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  • August 10th, 2012Theater of the Word’s Latest Newsletterby Kevin O'Brien

    If you signed up for our newsletter, you'll be getting this via email shortly ...

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  • August 9th, 2012The Curse of Free Verseby Joseph Pearce

    Chesterton once wrote a funny poem entitled "A Curse in Free Verse", which was not really a poem at all because, well, it was written in free verse. This was the point of Chesterton's joke, though he also had great fun in the so-called verse "cursing" a host of other modern heretics alongside the modern poets.

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  • August 9th, 2012Kevin O’Brien and Marcus Grodi get “Deep in Scripture”by Kevin O'Brien

    Many of you saw me on EWTN's The Journey Home this week.

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  • August 9th, 2012More Nonsense from a Modernist “Scholar”by Joseph Pearce

    Several months ago on the Ink Desk I highlighted the absurdity of works such as the Oxford Companion to English Literature which excluded any reference to Tolkien from their pages or which gave him only a passing and dismissive mention. I accentuated the absurdity by supplying a list of unknown, little known or entirely forgotten writers who warranted more space in such volumes than the author who wrote the greatest work of the twentieth century.

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  • August 9th, 2012A Chestertonian Oasisby Joseph Pearce

    I've just finished reading Kevin O'Brien's excellent and superbly written post about this year's Chesterton Conference (The Oasis of Joy). I can't hope to emulate Kevin's evocative snapshot of the multifaceted experience but I did want to echo his metaphorical understanding of Reno's place as being symbolic of the decay of the American Dream.

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  • August 8th, 2012Shakespeare and Chestertonby Kevin O'Brien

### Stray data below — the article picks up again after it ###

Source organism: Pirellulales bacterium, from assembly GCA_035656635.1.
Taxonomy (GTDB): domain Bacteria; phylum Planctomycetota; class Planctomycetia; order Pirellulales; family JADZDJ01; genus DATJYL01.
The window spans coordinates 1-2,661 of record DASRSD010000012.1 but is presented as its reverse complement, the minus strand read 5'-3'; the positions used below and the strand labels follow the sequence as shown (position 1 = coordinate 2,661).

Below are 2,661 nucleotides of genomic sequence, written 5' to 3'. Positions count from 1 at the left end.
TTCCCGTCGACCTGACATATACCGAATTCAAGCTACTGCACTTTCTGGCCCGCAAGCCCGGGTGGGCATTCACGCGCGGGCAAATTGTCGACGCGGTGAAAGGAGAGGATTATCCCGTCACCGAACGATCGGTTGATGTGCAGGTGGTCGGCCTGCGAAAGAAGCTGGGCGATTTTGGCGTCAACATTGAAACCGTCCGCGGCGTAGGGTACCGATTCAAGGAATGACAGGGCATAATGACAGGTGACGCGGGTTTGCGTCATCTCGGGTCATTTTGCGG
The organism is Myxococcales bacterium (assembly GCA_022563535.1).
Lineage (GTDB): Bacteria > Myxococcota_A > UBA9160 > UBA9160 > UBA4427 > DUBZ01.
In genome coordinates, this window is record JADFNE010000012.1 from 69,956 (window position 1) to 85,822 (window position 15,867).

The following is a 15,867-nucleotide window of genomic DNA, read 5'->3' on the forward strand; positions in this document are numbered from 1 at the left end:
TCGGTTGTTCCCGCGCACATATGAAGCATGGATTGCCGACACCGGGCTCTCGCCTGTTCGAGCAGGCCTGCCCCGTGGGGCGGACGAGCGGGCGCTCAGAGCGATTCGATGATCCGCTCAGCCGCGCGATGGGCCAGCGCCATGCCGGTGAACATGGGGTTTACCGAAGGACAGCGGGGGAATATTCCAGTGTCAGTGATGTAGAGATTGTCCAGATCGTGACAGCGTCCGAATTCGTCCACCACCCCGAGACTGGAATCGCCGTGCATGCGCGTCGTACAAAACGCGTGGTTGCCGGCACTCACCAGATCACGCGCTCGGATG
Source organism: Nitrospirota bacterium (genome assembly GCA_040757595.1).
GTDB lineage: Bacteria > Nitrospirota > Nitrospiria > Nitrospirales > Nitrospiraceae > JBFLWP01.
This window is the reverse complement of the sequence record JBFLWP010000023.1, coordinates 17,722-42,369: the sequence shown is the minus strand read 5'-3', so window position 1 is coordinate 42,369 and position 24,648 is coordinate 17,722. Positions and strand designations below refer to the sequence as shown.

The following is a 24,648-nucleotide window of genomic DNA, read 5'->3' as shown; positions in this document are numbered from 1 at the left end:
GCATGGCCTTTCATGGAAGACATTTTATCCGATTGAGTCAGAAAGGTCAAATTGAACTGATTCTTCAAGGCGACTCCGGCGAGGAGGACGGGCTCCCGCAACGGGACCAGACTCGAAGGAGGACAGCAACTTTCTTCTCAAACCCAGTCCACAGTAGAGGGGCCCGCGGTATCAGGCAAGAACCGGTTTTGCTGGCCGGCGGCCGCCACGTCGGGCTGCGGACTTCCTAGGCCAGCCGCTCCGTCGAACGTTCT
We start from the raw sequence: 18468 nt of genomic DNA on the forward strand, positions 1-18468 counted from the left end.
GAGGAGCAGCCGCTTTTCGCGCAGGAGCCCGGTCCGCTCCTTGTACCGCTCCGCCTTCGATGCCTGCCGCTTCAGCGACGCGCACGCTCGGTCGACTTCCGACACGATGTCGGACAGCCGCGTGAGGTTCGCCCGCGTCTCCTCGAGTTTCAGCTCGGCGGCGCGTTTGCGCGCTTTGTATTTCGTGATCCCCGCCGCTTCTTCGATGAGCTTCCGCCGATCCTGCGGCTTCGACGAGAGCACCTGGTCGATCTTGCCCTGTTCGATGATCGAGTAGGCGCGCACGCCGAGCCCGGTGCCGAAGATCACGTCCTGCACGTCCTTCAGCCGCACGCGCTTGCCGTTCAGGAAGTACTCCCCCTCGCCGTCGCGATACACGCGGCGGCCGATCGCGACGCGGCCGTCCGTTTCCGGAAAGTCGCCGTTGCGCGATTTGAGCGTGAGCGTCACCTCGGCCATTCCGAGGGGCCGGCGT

Joseph's post below reminded me that yesterday although I described in detail the indescribable American Chesterton Society Conference in Reno, Nevada, what I failed to mention was that I presented a paper at the Conference on Chesterton and Shakespeare.

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  • August 8th, 2012Shakespeare and St. Thomas Moreby Joseph Pearce

    A couple of months ago I was asked by the Spanish publisher, Rialp, to write the introduction to the first Spanish edition of the play, Sir Thomas More, which Shakespeare had a significant hand in writing. The extent of Shakespeare's role in the writing of the play is controversial.

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  • August 8th, 2012Chesterton & Shakespeareby Joseph Pearce

    I've received an e-mail from someone requesting information about Chesterton's apparent belief that Shakespeare was a Catholic. I'm pasting the text of the relevant part of the e-mail below. My reply follows.

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  • August 7th, 2012The Oasis of Joyby Kevin O'Brien

    "Who are you?  I want to thank you," he whispered, lying there.  On the side of the busy street.

    "Don't worry about that.  Just pray for me," I replied.

    He sat up.  Or tried to.  "Are you a Christian?" he asked.


    "So am I," he said.  And he relaxed and faded back into unresponsiveness.

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  • August 4th, 2012Just Show Upby Dena Hunt

    I have a friend who’s one of those people endowed/cursed with a native helpfulness. As a medical professional, she knows that such an impulse is useful. As a friend, mother, spouse, she’s learned that it’s not always so. It can get in the way of another’s self-respect, or someone’s struggle to develop of a healthy ego, among other hurtful things. Unbridled, it can become the addiction called “enabling” and do great harm.

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  • August 3rd, 2012When Virtue Pays III: Pearl Huntingby Sophia Mason

    I hope you all enjoyed the professor on Wednesday.  Harold Hill is an instructive example of a rather curious phenomenon—call it the anti-Shtcherbatsky, the hypocrite who, due to circumstances outside of his control but relating directly to his practice of hypocrisy, ends up a good man.  (Another example of the same phenomenon, I would argue, is Shakespeare’s Prince Hal—but that is another story.)

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What are your thoughts on the subject?